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Art Review
5:00 am
Wed February 18, 2015

Arts Commentary: How Well Do The Mayoral Candidates Stack Up On The Arts?

Credit wichita.gov

I attended the Mayoral Candidate Forum hosted by The Arts Council last week, and I’ve been thinking a lot about what happened.

With few exceptions, the mayoral candidates leave much to be desired when it comes to their understanding of the arts.

The candidates discussed art as: an education issue, a funding issue, a branding issue, a worker retention issue, or a tourism and entertainment issue. This is all art in the service of another cause, which is not inherently bad, just misguided – especially for the audience sitting across from them.

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Commentary
5:00 am
Wed February 4, 2015

Art: American Daguerreotypes

Credit Courtesy photo

    

The Wichita Art Museum has unveiled their newest exhibition Photographic Wonders: American Daguerreotypes from the Nelson-Atkins Museum of Art. A Daguerreotype is one of the earliest forms of photography. Invented in France by Louis Daguerre in 1839, Daguerre revolutionized scientific observation as well as art. He discovered how to fix an image on to a silver plate with out it fading away – something his predecessors had not yet solved.

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Art Review
5:00 am
Wed January 21, 2015

The Intersection Of Technology, Graffiti And Gallery Art

Slide to Unlock: Multi-Touch Painting Series, 2012 Vinyl print
Image courtesy of the Ulrich Museum

This Saturday, the Ulrich Museum opens the exhibition Evan Roth//Intellectual Property Donor. Roth’s work lives at the intersection of technology, graffiti and gallery art.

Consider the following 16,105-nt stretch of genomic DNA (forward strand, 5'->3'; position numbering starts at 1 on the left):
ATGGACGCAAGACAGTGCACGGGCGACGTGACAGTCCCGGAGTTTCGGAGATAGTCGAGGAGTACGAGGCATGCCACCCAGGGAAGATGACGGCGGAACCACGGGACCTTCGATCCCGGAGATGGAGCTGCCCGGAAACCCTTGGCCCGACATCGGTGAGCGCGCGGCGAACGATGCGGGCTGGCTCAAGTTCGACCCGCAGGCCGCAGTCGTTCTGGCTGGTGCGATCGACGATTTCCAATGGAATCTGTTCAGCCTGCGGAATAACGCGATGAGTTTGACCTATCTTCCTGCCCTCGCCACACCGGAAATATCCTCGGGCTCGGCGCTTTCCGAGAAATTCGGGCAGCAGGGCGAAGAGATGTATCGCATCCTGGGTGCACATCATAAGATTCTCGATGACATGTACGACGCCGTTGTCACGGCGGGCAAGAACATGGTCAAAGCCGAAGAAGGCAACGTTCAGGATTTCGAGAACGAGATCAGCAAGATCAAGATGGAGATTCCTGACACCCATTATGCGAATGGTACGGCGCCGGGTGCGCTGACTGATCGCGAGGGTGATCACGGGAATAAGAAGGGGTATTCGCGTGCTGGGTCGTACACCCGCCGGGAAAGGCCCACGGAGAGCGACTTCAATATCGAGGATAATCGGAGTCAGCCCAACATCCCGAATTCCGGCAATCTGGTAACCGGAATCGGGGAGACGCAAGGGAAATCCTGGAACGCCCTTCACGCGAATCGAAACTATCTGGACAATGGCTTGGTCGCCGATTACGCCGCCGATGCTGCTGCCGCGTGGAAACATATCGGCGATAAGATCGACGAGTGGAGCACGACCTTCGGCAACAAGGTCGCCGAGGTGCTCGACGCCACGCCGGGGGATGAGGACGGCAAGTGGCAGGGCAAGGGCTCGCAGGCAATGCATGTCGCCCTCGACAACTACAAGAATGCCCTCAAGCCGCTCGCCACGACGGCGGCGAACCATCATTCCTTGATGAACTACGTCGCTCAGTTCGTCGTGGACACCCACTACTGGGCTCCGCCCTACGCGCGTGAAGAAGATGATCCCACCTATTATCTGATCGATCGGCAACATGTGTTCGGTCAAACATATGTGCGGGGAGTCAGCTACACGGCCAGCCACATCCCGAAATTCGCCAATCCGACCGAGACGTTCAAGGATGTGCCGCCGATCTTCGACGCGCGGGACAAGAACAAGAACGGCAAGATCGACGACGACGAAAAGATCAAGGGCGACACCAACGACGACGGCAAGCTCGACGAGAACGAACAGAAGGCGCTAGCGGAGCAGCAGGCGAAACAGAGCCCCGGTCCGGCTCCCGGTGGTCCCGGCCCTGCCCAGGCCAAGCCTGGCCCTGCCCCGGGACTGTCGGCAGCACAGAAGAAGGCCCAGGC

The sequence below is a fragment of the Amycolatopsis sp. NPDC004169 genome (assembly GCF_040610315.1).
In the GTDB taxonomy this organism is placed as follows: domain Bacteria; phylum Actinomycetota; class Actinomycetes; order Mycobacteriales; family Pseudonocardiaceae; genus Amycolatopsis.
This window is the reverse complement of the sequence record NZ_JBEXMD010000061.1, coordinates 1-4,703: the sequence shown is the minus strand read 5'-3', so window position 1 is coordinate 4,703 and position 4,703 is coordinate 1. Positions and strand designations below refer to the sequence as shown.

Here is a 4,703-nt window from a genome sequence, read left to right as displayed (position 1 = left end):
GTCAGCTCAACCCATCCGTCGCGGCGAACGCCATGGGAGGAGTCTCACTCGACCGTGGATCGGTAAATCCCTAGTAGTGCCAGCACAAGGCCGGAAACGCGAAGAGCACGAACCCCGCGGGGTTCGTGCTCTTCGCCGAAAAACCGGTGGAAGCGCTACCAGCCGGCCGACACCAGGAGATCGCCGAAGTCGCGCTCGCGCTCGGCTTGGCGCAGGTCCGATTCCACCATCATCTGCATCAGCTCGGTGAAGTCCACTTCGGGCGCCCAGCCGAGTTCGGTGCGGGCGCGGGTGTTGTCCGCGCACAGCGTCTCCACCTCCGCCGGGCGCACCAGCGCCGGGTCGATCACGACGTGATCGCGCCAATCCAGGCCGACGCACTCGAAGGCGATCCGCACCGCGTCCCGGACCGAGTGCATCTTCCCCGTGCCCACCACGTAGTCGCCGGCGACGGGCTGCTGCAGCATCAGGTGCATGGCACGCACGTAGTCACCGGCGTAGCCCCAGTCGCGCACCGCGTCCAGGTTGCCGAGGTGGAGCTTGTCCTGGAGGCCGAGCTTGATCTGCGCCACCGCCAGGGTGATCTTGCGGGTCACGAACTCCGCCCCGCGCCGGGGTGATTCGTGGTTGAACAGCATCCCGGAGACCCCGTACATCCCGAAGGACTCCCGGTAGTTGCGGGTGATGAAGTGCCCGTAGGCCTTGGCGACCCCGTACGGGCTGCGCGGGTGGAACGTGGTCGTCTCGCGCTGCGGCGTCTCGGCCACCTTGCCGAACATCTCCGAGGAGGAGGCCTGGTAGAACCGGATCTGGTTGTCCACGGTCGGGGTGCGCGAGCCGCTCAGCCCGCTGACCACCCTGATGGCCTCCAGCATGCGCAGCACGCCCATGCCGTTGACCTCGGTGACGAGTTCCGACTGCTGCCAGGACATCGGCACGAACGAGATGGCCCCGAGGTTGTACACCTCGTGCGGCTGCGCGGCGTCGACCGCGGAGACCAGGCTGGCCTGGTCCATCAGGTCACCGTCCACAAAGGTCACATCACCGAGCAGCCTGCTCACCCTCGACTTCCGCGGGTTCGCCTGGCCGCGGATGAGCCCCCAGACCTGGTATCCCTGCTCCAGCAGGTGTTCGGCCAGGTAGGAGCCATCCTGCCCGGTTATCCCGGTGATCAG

Open source and hacker philosophies are woven through his artistic practice, which also tie into his collaborative endeavors, like the Graffiti Research Lab and Free Art and Technology Lab or F.A.T. Lab.

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Commentary
5:00 am
Wed January 7, 2015

Art: Looking Forward To A Colorful 2015

Evan Roth, Propulsion Painting: Ball, 2012.
Credit Image courtesy of the Ulrich Museum

2014 brought us some stellar art exhibitions! Some of my favorites were: the Ulrich Museum’s Bruce Connor retrospective; American Moderns at the Wichita Art Museum; Randy Regier’s installation of TYTON at the Salina Arts Center; and George Ferrandi’s performance for Harvester Arts that gave a small, but lucky audience an experience that changed hearts, minds and opinions on Performance Art – I know it did for me.

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Commentary
5:00 am
Wed December 10, 2014

Art: Fancy Flakeovers And Snow Spa Treatments

Do you know Linnebur & Miller? You should.

This artist duo is comprised of Hallie Linnebur and Meghan Miller. They’re one of the finest examples of avant-garde, contemporary performance art with a soul. Their performances are otherworldly, like their creative powers are channeled through fantastic divination. Their good-natured humor gives the performances warmth and vitality, something beautifully human for audiences to connect with.